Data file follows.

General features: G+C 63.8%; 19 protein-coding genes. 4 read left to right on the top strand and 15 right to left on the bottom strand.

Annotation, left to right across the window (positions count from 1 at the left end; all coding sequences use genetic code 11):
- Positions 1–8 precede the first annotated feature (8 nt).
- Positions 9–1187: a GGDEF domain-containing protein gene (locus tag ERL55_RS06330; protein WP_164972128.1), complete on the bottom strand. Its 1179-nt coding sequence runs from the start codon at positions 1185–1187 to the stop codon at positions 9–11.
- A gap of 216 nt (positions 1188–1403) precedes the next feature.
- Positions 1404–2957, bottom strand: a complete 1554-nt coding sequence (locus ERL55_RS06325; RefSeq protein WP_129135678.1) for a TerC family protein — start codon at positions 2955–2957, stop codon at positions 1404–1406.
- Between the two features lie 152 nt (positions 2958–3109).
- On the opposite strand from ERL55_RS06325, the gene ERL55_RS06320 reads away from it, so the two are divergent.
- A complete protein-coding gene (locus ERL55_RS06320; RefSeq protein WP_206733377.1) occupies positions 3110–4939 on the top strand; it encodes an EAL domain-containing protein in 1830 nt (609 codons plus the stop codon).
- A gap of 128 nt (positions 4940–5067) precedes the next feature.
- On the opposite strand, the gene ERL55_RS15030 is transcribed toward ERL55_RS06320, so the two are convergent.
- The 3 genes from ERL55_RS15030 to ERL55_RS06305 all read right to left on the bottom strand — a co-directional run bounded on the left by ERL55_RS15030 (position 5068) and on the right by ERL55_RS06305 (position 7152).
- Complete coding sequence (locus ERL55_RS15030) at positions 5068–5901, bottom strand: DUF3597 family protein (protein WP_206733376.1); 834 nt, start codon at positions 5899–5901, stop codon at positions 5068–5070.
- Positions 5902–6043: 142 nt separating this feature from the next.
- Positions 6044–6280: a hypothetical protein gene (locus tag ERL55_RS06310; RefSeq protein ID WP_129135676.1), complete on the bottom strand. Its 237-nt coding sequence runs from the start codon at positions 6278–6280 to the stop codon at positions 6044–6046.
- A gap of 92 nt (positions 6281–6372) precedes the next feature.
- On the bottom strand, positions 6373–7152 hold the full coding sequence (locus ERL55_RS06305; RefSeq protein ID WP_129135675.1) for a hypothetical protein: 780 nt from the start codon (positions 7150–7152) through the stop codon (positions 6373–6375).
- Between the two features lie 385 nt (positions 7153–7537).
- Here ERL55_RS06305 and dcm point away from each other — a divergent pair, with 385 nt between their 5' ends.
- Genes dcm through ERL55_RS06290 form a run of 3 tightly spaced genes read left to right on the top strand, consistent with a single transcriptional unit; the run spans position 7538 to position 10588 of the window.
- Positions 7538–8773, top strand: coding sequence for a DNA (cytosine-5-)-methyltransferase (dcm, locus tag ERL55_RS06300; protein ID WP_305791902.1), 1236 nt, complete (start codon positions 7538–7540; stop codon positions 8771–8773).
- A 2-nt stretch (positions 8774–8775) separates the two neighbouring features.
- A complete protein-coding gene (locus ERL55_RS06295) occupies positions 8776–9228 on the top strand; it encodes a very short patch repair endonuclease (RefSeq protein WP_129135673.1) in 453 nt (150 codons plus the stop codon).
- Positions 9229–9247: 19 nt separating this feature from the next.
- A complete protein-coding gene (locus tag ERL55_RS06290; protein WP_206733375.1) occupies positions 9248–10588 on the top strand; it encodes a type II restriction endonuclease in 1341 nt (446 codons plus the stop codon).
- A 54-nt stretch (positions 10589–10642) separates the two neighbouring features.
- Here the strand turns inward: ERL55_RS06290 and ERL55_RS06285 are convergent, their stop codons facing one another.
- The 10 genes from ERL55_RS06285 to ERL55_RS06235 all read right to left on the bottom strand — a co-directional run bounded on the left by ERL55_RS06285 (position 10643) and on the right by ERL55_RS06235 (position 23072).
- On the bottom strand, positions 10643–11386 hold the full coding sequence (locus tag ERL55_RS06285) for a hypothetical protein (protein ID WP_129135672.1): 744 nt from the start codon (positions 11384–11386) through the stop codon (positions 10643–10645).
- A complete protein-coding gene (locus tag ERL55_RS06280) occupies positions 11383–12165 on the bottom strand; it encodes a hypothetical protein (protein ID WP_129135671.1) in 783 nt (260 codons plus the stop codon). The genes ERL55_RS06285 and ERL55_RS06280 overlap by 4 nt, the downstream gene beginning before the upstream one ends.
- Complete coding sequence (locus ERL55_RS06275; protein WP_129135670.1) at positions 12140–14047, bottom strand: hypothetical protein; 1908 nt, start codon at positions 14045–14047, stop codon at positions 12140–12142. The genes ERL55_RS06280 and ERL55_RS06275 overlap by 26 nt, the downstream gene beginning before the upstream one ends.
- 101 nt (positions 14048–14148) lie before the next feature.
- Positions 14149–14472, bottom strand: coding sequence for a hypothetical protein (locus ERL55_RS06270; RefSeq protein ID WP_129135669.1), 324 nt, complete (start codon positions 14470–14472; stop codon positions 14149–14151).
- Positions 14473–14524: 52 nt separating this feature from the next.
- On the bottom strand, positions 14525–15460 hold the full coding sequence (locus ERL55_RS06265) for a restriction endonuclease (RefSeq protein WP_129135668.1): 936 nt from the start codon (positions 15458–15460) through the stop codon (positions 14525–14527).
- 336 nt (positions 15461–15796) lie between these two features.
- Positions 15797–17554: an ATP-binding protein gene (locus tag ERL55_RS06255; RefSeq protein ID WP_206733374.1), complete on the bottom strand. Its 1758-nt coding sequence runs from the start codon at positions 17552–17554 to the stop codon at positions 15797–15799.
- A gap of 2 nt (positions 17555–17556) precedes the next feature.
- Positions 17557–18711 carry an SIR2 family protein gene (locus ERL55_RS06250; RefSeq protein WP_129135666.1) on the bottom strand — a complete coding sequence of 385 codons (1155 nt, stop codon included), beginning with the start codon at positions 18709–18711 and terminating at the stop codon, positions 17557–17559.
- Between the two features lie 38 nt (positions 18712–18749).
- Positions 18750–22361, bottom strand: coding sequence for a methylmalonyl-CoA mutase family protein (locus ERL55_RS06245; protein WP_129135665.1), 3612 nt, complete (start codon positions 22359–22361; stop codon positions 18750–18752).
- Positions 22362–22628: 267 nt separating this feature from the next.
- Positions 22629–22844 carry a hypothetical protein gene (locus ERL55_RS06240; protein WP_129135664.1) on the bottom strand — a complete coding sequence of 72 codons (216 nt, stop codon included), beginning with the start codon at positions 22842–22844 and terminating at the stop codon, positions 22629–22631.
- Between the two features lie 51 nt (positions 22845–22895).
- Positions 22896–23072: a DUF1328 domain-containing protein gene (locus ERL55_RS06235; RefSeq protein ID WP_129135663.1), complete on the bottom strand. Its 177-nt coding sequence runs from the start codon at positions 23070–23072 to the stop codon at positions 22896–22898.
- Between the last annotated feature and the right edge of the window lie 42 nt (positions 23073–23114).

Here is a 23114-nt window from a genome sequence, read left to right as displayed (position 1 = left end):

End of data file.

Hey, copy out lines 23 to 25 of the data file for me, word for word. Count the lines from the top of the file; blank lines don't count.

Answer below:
- A complete protein-coding gene (locus ERL55_RS06295) occupies positions 8776–9228 on the top strand; it encodes a very short patch repair endonuclease (RefSeq protein WP_129135673.1) in 453 nt (150 codons plus the stop codon).
- Positions 9229–9247: 19 nt separating this feature from the next.
- A complete protein-coding gene (locus tag ERL55_RS06290; protein WP_206733375.1) occupies positions 9248–10588 on the top strand; it encodes a type II restriction endonuclease in 1341 nt (446 codons plus the stop codon).